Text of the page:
Walking alone

David Epps

I saw a meme (noun: a humorous image, video, piece of text, etc., that is copied, often with slight variations, and spread rapidly by internet users) on Facebook the other day which spoke a truth. The meme featured the photograph of a solitary lion, walking in a field, and the words, “Be willing to walk alone. Many who started with you won’t finish with you.” I have found this to be true.

All of us have experienced the reality of looking back on our own personal journeys and realizing that people who were with us during earlier days have disappeared from our company. Somewhere around 10-15 percent of my high school graduating class (and the number may be larger) are deceased. Some fell early in life to disease or accidents. At least one was killed in Vietnam. A few died of drug overdoses and there were, sadly, suicides. Some have passed more recently (but at 67 years of age it still seems too young), mostly of illness and disease. I can look at a photo of the 1968 Dobyns-Bennett Indians football team and see people that are gone.

I have wondered how many, if any, of my boot camp platoon from Parris Island are gone. I have thought about taking my platoon book and visiting The Wall to locate names but I just haven’t found in me the will to do so. And, of course, the older I get, the more family members seem to depart the scene, the latest being a dear cousin just a number of weeks ago.

I suppose that all journeys carry this risk … that some will not finish with you. Recently our church observed its 22nd anniversary. In the weeks leading up to that event I prowled through some old photographs. There, too, I found people who are missing. Some started with us and, due to job or family concerns, moved away. A number have died and we remember them each All Saints Day as we call their names during the Sunday church service and the bells are rung to commemorate their time among us.

Others are remembered with sadness. These are the ones I thought would always be with us but, for reasons good or ill, they went their separate ways. Any loss, especially if those companions were beloved, creates a hole in our hearts. Yet, like the lion, we keep trudging steadily forward.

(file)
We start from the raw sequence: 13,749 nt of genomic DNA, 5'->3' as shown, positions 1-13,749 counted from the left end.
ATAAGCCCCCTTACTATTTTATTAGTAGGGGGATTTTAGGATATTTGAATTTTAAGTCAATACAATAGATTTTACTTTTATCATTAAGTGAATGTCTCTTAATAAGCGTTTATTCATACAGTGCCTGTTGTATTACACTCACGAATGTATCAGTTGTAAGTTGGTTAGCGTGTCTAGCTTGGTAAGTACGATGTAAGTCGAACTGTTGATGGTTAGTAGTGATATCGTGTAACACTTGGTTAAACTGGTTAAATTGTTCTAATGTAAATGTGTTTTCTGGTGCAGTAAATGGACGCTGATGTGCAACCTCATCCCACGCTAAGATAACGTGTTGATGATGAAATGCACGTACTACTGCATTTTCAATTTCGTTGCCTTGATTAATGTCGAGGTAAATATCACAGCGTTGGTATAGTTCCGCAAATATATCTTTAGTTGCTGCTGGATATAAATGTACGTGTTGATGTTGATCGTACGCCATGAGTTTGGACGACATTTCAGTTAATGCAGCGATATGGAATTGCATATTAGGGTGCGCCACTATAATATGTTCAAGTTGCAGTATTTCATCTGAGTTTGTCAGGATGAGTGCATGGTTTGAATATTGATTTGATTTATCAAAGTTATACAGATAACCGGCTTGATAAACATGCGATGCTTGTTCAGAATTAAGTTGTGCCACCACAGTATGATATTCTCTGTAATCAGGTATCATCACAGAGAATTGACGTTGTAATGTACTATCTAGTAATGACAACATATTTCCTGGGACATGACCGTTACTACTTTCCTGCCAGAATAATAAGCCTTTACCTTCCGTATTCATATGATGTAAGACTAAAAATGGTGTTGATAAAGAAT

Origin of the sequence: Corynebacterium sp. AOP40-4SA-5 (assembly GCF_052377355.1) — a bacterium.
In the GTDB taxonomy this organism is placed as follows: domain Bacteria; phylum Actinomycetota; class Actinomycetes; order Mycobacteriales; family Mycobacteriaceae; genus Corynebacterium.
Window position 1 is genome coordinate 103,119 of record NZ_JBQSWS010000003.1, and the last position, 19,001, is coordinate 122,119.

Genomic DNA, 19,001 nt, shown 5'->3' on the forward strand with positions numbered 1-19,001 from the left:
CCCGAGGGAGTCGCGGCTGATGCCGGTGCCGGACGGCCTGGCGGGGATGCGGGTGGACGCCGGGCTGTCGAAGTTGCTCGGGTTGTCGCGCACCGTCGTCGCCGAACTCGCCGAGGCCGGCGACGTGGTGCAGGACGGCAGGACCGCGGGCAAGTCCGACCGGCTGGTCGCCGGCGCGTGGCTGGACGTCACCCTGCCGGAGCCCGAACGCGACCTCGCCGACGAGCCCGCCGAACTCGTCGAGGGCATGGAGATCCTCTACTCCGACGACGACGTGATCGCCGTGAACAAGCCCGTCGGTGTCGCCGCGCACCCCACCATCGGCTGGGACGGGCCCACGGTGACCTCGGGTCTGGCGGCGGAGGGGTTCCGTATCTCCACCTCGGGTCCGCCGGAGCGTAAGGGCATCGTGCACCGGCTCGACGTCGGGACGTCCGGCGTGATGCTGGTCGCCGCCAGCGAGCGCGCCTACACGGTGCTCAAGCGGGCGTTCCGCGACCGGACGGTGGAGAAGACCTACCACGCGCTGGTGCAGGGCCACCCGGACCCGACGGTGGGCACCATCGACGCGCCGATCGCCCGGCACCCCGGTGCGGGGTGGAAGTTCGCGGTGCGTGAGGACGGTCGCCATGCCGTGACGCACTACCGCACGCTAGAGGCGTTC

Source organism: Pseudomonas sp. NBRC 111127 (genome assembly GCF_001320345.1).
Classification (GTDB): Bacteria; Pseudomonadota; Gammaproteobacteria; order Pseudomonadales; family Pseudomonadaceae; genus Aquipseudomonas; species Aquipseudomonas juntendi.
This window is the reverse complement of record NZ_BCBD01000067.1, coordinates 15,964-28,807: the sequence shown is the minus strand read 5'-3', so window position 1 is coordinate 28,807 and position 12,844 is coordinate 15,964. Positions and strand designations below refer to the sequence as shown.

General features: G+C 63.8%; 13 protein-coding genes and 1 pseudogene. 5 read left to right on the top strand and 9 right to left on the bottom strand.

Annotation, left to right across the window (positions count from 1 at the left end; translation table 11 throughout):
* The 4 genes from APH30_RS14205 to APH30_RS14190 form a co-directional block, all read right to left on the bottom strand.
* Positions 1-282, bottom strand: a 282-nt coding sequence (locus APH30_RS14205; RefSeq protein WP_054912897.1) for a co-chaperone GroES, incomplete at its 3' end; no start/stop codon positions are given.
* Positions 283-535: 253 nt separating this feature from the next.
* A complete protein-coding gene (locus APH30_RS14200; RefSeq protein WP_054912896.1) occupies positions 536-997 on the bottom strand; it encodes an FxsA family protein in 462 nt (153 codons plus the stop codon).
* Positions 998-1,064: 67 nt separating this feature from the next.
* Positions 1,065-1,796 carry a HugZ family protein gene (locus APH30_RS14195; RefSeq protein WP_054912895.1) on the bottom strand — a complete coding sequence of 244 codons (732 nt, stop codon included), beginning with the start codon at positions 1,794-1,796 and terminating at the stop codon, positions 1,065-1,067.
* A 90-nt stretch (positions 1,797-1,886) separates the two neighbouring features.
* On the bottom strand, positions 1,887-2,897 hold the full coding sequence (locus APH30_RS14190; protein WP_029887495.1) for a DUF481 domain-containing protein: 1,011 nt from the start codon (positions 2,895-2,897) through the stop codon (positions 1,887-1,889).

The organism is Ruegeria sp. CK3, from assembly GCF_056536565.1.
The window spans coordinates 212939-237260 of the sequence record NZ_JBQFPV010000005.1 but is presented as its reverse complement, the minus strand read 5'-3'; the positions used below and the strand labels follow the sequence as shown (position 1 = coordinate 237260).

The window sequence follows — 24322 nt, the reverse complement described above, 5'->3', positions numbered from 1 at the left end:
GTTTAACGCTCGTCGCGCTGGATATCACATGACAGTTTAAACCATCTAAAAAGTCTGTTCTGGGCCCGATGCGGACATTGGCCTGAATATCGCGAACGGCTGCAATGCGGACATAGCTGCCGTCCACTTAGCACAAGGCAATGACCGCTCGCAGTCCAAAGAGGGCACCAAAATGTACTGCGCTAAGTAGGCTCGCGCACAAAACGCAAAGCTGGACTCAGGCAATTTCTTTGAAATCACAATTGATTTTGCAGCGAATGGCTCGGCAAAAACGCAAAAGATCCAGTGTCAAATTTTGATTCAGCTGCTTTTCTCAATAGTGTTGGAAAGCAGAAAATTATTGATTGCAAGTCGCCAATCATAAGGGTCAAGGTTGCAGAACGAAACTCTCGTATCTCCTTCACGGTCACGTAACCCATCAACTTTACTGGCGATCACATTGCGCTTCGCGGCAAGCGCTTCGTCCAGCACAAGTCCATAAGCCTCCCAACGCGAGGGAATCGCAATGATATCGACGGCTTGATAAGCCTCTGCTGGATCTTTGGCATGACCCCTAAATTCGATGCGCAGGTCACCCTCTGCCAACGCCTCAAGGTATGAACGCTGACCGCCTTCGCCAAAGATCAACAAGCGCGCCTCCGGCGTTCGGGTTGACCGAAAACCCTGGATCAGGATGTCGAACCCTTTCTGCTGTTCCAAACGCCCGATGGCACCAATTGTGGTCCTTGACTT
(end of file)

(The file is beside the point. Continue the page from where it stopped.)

As we do, we discover to our surprise and delight, that we are joined by others who, while they did not begin this journey with us, happily take their places and take up the tasks that were abandoned by those who parted ways. These become our new companions on the journey and, perhaps, will even be there at the end.

Truthfully, all of life is a series of journeys. We journeyed through high school, the military, the college days, fraternities and sororities, the sports teams as adults, those early golfing buddies — and we thought that we would keep all those friends for a lifetime.

But, with rare exception, we didn’t. Sometimes they went away. Sometimes we did. It would be so very sad if it all ended in solitude.

But it doesn’t. Or at least it needn’t. We can include others in our journeys and we can join others on theirs. I look at my life and I find that I have scores of friends that I didn’t even know existed a few short years ago. I have interests that I had no interest in previously and I have joined groups and associations that were far from my thoughts in earlier years. I have also laid aside interests that were vitally important at the time but no longer hold my attention. But in all of this I am not like the solitary lion walking a lonely path.

Sometimes, I admit, it feels lonely. There aren’t that many people who truly understand the life I lead. But the loneliness is passing. There is no reason to be lonely if one is open to companions being a part of our lives.

In this the meme is true: We will not finish with all those who started with us. This is also true: We must be prepared, if necessary, to walk our path even if none go with us.

But this is also true: When we finish — and we will — we will not be alone … unless we isolate ourselves. It will simply be a somewhat different crowd than we thought it would be.

[David Epps is the pastor of the Cathedral of Christ the King, 4881 Hwy. 34 E., Sharpsburg, GA between Newnan and Peachtree City (www.ctk.life). He is the bishop of the Charismatic Episcopal Diocese of the Mid-South which consists of Georgia and Tennessee and the Associate Endorser for the Department of the Armed Forces, U. S. Military Chaplains, ICCEC. He may contacted at bishopdavidepps@gmail.com.]